GOP presidential hopefuls Reps. Michele Bachmann (R-MN) and Ron Paul (R-TX) engaged in a heated exchange about Iran’s nuclear program during last night’s debate. The disagreement hinged on Bachmann’s statement that a recent International Atomic Energy Agency (IAEA) report provided evidence that Iran is a “few months” away from building a nuclear weapon:
MICHELE BACHMANN: The problem would be the greatest under reaction in world history if we have an avowed madman who uses that nuclear weapon to wipe nations off the face of the Earth. And we have an IAEA report, that just recently came out, that said, literally, that Iran is within just months of being able to obtain that weapon. [...]
RON PAUL: There is no U.N. report that said that. It’s totally wrong what you just said. That is not true. They produced information that led you to believe that but they have no evidence. There’s been no enrichment.
BACHMANN: If we agree with that the United States’ people could be at risk.
CNN’s “Truth Squad” examined the exchange and concluded: “The IAEA report does not say that Iran is within months of being able to obtain a nuclear weapon. So Bachmann is wrong.” CNN also pointed out that Paul’s assertion that “they have no evidence” may also be wrong.
Indeed the IAEA flagged a number of dual use technologies under development by the Iranians that could have military applications. But neither the IAEA nor reporting on current U.S. intelligence estimates suggest that Iran is anywhere near having the capabilities to produce a nuclear weapon in a matter of months.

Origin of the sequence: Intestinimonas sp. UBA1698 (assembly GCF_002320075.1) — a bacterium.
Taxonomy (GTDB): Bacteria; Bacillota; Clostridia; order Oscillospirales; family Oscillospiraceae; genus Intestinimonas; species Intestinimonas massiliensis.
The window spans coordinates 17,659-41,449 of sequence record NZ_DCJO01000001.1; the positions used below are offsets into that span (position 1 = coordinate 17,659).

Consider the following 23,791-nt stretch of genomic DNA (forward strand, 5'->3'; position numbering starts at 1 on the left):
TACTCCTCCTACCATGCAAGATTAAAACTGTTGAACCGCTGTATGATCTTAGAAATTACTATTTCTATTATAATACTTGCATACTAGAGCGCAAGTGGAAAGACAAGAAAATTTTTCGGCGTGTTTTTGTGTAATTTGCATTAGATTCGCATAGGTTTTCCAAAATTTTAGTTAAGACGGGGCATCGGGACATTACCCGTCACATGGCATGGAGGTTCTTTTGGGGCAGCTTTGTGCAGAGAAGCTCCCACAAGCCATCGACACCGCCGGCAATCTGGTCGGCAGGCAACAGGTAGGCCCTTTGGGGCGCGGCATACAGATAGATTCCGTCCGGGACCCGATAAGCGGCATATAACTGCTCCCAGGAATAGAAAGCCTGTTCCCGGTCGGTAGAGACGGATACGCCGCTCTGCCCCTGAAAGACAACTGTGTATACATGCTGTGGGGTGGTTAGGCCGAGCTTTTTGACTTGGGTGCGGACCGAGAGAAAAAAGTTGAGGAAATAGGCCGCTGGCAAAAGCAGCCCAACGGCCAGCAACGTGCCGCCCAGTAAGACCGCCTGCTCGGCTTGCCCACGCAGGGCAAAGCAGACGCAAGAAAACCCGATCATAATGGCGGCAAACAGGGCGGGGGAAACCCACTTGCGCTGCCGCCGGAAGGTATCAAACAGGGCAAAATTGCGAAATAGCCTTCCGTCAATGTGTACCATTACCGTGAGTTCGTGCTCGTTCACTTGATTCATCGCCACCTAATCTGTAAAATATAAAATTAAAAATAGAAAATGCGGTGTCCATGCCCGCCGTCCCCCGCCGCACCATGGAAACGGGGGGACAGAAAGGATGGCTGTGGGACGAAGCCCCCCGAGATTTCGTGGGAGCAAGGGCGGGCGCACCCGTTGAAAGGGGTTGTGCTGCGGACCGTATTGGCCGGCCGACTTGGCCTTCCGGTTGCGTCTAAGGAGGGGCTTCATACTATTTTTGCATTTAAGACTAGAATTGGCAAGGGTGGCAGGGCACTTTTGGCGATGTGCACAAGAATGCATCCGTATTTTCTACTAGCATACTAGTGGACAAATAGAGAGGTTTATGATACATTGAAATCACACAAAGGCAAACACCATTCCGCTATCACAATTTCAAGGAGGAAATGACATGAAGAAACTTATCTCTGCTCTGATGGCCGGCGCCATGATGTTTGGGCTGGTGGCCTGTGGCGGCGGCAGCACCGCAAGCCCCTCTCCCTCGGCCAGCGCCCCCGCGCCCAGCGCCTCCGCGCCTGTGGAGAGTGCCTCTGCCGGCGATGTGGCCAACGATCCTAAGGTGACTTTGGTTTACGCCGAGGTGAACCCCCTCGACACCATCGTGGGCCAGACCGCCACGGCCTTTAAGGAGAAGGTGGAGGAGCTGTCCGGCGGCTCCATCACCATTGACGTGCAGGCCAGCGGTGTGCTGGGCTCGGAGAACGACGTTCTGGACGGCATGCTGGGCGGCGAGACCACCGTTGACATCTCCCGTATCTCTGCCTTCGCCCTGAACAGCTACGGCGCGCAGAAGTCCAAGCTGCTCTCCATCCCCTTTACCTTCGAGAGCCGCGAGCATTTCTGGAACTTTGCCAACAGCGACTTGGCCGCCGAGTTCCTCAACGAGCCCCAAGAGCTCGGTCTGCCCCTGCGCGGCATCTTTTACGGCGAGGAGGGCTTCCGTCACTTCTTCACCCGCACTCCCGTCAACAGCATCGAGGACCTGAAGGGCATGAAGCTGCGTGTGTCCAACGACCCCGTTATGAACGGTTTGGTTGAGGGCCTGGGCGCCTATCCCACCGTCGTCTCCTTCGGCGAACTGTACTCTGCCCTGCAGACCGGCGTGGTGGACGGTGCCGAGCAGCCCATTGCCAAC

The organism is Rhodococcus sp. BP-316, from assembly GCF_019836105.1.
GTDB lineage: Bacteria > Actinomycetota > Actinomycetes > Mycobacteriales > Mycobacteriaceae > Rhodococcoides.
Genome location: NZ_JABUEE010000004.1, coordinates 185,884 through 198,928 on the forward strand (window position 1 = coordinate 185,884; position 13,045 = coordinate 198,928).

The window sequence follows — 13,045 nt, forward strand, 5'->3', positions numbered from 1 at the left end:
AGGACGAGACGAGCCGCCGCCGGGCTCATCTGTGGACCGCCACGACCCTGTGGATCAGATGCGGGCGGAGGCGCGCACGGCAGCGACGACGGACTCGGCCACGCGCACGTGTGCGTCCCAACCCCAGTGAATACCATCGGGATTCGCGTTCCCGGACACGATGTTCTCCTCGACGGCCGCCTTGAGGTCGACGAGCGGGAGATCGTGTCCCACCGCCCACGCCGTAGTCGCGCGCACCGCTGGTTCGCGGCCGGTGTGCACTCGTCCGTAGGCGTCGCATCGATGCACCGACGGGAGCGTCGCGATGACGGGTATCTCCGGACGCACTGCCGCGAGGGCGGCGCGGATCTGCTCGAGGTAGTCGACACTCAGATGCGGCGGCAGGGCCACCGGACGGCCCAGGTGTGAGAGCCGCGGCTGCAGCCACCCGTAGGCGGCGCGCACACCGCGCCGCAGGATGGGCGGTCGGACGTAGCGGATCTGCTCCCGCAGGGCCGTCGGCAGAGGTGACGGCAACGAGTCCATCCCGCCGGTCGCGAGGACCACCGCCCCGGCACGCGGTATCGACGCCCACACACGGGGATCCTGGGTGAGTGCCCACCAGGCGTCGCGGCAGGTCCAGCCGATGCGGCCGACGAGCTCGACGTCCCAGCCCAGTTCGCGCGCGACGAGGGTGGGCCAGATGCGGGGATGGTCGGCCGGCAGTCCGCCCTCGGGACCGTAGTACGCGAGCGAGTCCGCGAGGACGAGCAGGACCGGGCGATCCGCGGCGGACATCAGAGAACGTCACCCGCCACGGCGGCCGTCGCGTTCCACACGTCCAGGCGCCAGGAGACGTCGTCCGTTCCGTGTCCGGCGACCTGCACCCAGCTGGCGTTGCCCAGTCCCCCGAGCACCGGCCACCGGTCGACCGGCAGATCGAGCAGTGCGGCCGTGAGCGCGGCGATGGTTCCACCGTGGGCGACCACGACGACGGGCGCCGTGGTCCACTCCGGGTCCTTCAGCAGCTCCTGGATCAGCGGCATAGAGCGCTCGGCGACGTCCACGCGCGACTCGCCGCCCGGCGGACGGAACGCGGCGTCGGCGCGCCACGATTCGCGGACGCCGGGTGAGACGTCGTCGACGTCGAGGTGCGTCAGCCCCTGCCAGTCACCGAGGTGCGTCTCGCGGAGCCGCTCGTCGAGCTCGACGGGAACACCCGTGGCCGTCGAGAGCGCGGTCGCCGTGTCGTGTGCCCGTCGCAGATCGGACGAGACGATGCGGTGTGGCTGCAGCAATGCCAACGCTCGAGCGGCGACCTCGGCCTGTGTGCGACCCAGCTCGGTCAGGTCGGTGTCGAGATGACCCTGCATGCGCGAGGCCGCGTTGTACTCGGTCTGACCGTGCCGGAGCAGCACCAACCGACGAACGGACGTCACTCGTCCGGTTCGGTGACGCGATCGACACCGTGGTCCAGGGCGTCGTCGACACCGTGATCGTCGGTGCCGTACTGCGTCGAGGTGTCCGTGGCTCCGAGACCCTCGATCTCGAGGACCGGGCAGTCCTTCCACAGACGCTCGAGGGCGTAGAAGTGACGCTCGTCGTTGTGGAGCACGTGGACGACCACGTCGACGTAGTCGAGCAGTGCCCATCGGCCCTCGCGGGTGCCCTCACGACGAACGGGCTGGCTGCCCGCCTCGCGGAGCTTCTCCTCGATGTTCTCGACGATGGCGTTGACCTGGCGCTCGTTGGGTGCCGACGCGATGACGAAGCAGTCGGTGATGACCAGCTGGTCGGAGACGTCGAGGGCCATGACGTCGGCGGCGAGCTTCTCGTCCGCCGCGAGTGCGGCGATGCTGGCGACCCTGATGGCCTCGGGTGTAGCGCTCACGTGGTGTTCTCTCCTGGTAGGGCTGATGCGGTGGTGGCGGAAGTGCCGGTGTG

CNN isn’t the only news organization to fact check claims that Iran has committed to building a nuclear weapon. Republican presidential candidates are increasingly making statements suggesting that an Iranian nuclear weapon is all but a foregone conclusion and that U.S. led airstrikes or, according to Jon Huntsman, a ground invasion is the only way to prevent Iran from destabilizing the region with nukes.
Last week, The Washington Post’s ombudsman, Patrick Pexton, addressed a similar controversy and concluded, “[T]he IAEA report does not say Iran has a bomb, nor does it say it is building one, only that its multiyear effort pursuing nuclear technology is sophisticated and broad enough that it could be consistent with building a bomb.”